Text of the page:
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Does Jobs Data Suggests Economic Slowdown?

The U.S. unemployment rate stalled at 3.6 percent for the third straight month after the Labor Department on Friday said employers added 390,000 jobs in May.

The 17th straight monthly gain comes amid concerns over rising labor costs, with average hourly earnings up by 10 cents, or 5.2 percent higher than a year ago. But May’s job additions underperform the 428,000 added in April. And retail cut 61,000 jobs, with apparel and accessories stores shedding 9,000 positions. But retail jobs were still 159,000 higher than in February 2020 before the pandemic reared its head.

The Conference Board said the data means the U.S. is essentially at “full employment.”

But ADP data suggests a slowdown is in the works. Private U.S. payrolls rose by 128,000 in May, representing the lowest nonfarm job gain during the post-Covid recovery.

According to ADP, small businesses shed 91,000 jobs in May, with hiring mostly at employers of 500 or more. By sector, manufacturing jobs rose by 22,000, but jobs at retail stores, under the “other services” category, increased by just 2,000.

“Under a backdrop of a tight labor market and elevated inflation, monthly job gains are closer to prepandemic levels,” ADP chief economist Nela Richardson said. “The job growth rate of hiring has tempered across all industries, while small businesses remain a source of concern as they struggle to keep up with larger firms that have been booming as of late.”

The Department of Labor on Thursday said people filed 200,000 first-time jobless benefit claims for the week ending May 28. That seasonally adjusted figure was 11,000 lower than the week before.

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For now, the National Retail Federation doesn’t expect the economy to cool off.

“With changes underway that focus on taming inflation without splintering the economy, the nation’s economic system is in the process of being rebalanced in ways that are testing its resilience,” said Jack Kleinhenz, chief economist for the Washington, D.C.-based retail trade group. “This is an extraordinary period with unprecedented factors that include inflation at a 40-year high, uncertainty over the war in Ukraine, supply chain disruptions and the Federal Reserve raising interest rates. There’s good reason why businesses, consumers and policymakers alike all feel uneasy.”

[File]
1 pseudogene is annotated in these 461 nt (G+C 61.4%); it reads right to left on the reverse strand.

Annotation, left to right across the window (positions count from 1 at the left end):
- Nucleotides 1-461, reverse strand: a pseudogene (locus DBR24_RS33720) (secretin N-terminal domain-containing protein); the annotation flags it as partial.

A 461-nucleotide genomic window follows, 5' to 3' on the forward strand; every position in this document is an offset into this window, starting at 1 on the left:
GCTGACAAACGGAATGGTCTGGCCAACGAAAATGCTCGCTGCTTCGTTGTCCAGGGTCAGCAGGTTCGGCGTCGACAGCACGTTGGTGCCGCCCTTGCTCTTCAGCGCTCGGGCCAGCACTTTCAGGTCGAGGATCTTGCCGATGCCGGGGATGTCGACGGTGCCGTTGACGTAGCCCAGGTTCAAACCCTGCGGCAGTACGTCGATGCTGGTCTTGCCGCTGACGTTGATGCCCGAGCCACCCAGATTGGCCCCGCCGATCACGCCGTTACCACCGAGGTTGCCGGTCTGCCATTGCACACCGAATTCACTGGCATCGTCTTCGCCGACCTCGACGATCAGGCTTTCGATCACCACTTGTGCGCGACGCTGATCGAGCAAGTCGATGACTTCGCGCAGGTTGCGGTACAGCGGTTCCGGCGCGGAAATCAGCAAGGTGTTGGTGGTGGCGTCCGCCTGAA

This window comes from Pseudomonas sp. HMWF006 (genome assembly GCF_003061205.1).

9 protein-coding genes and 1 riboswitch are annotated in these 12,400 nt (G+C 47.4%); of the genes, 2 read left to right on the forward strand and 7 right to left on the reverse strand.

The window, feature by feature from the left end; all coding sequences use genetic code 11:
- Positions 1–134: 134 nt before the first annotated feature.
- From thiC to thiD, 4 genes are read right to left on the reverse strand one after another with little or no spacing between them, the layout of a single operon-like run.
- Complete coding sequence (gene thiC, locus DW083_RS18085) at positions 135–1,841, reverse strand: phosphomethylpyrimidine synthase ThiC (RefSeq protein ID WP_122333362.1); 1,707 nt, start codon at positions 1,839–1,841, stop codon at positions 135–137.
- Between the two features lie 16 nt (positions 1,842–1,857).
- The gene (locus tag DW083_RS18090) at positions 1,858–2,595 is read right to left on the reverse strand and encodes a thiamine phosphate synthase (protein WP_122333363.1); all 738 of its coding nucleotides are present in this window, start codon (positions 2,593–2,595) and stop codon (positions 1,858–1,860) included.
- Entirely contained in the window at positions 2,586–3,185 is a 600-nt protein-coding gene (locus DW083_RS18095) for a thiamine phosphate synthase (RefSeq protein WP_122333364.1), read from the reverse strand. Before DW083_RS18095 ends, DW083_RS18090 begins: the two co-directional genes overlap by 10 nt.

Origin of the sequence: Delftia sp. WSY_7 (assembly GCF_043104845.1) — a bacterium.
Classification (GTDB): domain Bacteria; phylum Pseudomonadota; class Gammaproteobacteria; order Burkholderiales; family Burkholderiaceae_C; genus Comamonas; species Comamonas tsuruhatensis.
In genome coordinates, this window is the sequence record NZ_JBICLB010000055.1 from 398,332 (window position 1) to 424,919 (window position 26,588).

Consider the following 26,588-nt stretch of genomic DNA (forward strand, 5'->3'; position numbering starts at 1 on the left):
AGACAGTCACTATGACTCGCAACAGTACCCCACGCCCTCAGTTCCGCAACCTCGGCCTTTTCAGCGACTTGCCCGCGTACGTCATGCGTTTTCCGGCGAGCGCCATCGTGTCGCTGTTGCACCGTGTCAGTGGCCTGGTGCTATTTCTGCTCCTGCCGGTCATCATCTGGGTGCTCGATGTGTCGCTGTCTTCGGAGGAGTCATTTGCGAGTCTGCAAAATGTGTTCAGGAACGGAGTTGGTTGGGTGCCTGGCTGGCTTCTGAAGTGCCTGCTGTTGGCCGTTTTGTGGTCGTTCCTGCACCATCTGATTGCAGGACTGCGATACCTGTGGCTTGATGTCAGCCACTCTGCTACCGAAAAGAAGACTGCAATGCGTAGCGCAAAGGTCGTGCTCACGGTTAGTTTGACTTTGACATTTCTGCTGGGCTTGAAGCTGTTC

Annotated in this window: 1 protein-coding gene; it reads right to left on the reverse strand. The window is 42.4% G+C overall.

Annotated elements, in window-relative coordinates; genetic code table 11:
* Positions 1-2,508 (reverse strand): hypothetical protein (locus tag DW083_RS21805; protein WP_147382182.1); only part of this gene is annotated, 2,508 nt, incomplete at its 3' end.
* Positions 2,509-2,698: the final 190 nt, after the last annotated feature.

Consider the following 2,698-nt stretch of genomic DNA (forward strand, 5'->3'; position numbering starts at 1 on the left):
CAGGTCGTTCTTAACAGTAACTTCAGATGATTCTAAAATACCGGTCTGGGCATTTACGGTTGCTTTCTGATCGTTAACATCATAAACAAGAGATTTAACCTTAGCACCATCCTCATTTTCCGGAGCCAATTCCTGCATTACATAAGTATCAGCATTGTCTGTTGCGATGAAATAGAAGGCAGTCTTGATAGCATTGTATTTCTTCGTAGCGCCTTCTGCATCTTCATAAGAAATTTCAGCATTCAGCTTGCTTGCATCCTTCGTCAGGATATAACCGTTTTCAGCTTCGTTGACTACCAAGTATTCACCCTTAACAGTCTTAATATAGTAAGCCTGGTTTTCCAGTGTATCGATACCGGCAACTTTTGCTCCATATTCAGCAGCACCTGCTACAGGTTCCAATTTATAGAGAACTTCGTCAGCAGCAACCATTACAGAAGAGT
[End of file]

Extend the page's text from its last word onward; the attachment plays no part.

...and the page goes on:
Kleinhenz said there’s little evidence to suggest the economy is stalling, countering with claims that data points to growth.

Meanwhile, The Conference Board’s Consumer Confidence Index last week decreased slightly in May to 106.4 from 108.6 in April. While consumers were slightly more pessimistic about the current job market—51.8 percent said jobs were “plentiful,” down from 54.8 percent in April—they also were more upbeat about the jobs front six months out. Of the consumers surveyed, 18.5 percent said they expect more jobs to be available, marginally better than the 18.4 percent in April. And 18.7 expect fewer jobs, down from 19.8 percent.

A Moody’s Analytics report on Friday noted that despite a drop in the savings rate, higher inflation and rising gasoline prices, there is reason to be optimistic about consumer spending.

“Using payment card transactions data from the Bureau of Economic Analysis, weekly consumer spending isn’t showing any significant deceleration,” according to senior director Ryan Sweet and director Damien Moore, the report’s lead authors.

While it’s prudent to plan for a recession, an economic slowdown isn’t inevitable “nor it it the most likely path for the economy,” U.S. chief economist Mark Zandi said. In fact, the Fed’s aggressive actions have worked so far and inflation expectations have fallen in recent weeks.

“An even more significant reason to be optimistic that the economy will skirt a near-term recession is that none of the problems that typically plague the economy and cause or contribute to a downturn are evident today. Most obviously, in over 40 years of record keeping, American families currently devote the smallest share of their income to interest and principal payments on their debts,” Zandi said, adding that recession calls “are sure to get louder as the Fed continues working to rein in inflation and politicians running in the midterms portray the economy’s struggles to their advantage.”

Lower-income consumers are also disproportionately impacted by rising inflation. Last month Dollar General CEO Todd Vasos told Wall Street analysts that consumers don’t seem to be switching to cheaper goods quite yet but expects them to later this year if inflation doesn’t let up.